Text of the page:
Greenberg says he will file a third lawsuit next week against other companies who have used Noble’s image of Bo Jackson without permission. Other lawsuits could follow that, he said.

March 12th, 2013

Photogs Dish Anonymously About Clients’ Rates Via New Tumblr Site

A new site on Tumblr set up by an anonymous editorial photographer seeks to provide a platform where photographers can share information about what clients in all fields, from editorial to advertising to non-profits, pay photographers.

Still in its infancy, the site, Who Pays Photographers, is based on a similar Tumblr, Who Pays Writers, which, you guessed it, lists fees paid to writers. According to the anonymous founder of Who Pays Photographers, the response has been a bit overwhelming, indicating a serious interest among photographers to talk about, and read about, the fees clients pay for photographic work.

Thus far the site has information about The New York Times, Getty Images, AP, AFP, The Wall Street Journal, ESPN and several other clients in the US and abroad.

We exchanged emails with the creator of Who Pays Photographers to find out a bit more about her/his goals for the site.

PDN: How long have you worked as a photographer and in what field?

Who Pays Photographers: I’m an editorial photographer with 6 years experience, about half of that time as a staffer at a magazine, and more recently, as a freelancer.

PDN: What inspired you to start the site? Was it just a natural reaction to seeing Manjula Martin’s Who Pays Writers, or was there more to it?

WPP: The site was a simple reaction to Who Pays Writers, a site that was linked to a number of times during the recent Nate Thayer kerfuffle with the Atlantic. It seemed obvious that the photo industry could really benefit from having such a resource and I found it surprising that nothing of the sort existed. (more…)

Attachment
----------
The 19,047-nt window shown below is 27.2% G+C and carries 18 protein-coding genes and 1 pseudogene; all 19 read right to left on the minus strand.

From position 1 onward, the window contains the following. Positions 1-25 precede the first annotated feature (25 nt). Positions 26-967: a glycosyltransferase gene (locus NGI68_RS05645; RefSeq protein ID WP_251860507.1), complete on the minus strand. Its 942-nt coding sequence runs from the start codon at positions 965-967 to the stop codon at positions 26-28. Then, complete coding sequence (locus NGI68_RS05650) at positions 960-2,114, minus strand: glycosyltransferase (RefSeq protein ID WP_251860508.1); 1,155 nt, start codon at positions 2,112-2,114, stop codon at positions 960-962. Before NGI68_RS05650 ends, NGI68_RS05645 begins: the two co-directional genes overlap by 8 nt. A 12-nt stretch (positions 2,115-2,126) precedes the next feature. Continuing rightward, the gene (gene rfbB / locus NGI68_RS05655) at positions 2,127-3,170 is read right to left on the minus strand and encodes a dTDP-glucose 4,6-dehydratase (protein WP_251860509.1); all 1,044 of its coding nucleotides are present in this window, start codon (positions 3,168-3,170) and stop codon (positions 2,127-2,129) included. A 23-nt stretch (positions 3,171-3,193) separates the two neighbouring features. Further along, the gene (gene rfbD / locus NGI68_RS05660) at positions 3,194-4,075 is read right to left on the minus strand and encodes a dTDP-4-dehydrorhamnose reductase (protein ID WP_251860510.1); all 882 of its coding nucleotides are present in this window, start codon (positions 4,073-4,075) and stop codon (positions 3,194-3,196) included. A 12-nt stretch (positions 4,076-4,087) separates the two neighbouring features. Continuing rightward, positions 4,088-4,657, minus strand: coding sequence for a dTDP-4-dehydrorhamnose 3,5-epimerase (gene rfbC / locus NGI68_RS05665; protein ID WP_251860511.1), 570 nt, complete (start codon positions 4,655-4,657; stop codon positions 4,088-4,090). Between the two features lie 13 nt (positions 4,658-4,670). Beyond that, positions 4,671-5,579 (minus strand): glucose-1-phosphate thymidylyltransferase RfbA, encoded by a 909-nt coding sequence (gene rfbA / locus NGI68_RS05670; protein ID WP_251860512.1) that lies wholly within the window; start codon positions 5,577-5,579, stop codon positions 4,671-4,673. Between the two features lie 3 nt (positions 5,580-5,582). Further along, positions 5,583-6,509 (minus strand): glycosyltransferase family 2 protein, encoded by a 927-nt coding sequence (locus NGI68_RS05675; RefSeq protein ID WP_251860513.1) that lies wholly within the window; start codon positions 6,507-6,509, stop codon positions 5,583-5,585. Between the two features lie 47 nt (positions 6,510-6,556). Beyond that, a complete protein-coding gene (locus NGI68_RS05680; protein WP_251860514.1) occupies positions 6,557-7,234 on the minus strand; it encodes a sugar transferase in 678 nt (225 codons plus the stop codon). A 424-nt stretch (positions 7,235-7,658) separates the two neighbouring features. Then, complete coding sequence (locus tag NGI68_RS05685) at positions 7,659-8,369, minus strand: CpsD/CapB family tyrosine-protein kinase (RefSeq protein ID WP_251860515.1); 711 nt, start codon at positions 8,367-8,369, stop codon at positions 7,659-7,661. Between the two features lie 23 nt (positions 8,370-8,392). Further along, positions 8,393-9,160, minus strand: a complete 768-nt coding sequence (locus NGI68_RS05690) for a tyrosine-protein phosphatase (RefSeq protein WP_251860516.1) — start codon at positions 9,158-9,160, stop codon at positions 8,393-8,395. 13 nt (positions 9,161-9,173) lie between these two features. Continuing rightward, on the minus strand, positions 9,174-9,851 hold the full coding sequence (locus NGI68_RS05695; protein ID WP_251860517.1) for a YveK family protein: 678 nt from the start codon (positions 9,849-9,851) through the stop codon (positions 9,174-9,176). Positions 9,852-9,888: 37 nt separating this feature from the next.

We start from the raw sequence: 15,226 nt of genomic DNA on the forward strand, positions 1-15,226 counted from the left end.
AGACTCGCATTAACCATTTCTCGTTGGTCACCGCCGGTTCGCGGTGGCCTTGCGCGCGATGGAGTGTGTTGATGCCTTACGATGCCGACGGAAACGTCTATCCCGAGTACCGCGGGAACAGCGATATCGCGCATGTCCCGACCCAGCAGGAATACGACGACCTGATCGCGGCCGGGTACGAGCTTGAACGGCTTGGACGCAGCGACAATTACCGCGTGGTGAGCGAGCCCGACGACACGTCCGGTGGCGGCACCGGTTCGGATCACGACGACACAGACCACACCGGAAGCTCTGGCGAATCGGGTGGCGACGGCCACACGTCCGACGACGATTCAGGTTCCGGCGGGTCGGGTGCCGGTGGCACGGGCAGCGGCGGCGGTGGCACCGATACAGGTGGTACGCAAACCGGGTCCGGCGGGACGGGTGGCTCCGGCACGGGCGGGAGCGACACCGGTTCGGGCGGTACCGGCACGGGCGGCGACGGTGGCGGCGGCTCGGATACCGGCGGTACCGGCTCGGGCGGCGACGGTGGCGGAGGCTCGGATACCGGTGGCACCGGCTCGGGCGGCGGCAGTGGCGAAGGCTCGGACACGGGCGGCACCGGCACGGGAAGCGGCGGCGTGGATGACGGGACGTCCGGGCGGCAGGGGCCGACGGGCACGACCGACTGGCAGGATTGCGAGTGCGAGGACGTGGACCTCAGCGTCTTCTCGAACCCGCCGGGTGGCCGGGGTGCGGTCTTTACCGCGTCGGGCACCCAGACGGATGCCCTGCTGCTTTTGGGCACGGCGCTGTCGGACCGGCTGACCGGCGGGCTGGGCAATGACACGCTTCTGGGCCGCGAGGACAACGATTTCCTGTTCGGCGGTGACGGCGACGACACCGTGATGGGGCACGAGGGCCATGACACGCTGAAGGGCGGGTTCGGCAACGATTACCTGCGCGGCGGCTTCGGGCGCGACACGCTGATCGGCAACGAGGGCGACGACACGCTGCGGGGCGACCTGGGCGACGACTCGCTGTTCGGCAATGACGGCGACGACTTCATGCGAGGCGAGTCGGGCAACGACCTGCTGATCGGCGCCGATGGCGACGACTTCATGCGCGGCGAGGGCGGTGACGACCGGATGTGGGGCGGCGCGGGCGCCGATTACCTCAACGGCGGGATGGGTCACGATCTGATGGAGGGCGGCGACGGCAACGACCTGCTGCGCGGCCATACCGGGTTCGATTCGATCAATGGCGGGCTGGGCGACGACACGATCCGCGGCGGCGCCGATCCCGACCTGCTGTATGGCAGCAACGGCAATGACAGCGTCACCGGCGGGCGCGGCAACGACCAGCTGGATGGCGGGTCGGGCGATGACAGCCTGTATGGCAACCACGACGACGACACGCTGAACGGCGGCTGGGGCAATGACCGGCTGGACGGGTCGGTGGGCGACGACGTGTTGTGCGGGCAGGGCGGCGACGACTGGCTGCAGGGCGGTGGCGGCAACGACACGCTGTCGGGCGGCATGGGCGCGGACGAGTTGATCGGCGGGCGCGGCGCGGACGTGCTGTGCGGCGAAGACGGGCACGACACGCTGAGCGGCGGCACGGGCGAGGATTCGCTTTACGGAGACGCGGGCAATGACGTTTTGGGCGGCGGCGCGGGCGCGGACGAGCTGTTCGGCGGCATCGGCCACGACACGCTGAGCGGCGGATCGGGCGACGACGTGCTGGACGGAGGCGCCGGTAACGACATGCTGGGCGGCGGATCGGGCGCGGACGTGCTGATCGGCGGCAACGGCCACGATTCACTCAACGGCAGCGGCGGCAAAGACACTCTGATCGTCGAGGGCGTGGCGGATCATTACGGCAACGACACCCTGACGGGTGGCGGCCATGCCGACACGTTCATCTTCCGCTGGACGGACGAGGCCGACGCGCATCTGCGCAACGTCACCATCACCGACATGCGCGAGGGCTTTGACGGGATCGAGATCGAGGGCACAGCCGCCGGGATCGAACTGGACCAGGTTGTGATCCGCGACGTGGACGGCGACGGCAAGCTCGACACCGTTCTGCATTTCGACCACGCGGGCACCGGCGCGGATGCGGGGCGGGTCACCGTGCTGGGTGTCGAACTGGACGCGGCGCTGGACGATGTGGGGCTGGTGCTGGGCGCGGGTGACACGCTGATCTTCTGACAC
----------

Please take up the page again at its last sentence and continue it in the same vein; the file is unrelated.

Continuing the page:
March 21st, 2012

March Madness: David Leventi’s College Basketball Cathedrals

You don’t have to be caught up in the NCAA college basketball championship to appreciate David Leventi’s images of basketball arenas. Leventi, a Brooklyn-based photographer, was assigned to shoot some of the country’s oldest college basketball courts last fall for ESPN the Magazine. His images, all shot in available light using a 4×5 camera, capture the architectural grandeur of basketball courts built before 1940, including those at Butler, Fordham, University of Pennsylvania and Yale.

Top: Butler's basketball arena. Above: University of Pennsylvania. All photos © David Leventi

“The idea was to show them as cathedrals of basketball,” he explains. He had two to three hours in each of the spaces to wait until the light was just right, and also to figure out the best place to position his camera in order to get a dramatic photo. “The challenge is finding the one emblematic shot that says it all compositionally as well as on an emotional level.”

Leventi has recently been getting assignments from The New York Times Magazine, Esquire and other clients to shoot grand interiors, including the refurbished TWA terminal in New York’s JFK airport, thanks to his series of images of great opera houses in Europe, which he exhibited last year in Toronto.

Leventi, who also shoots landscapes and less splendid interiors, says his very personal project on opera houses was inspired as much by his grandfather, Anton Gutman, as by his interest in architecture.  Gutman’s singing career was thwarted, Leventi explains. “He was a cantor who was interned in a Soviet prisoner-of-war camp from 1942-1948. The Danish operatic tenor Helge Rosvaenge, also a prisoner, heard my grandfather sing an aria from Tosca and gave him lessons. I grew up listening to him sing in our living room,” says Leventi, who ended up photographing the great stages on which his grandfather never got to sing.

More of Leventi’s architectural work can be found on his blog, davidleventi.wordpress.com.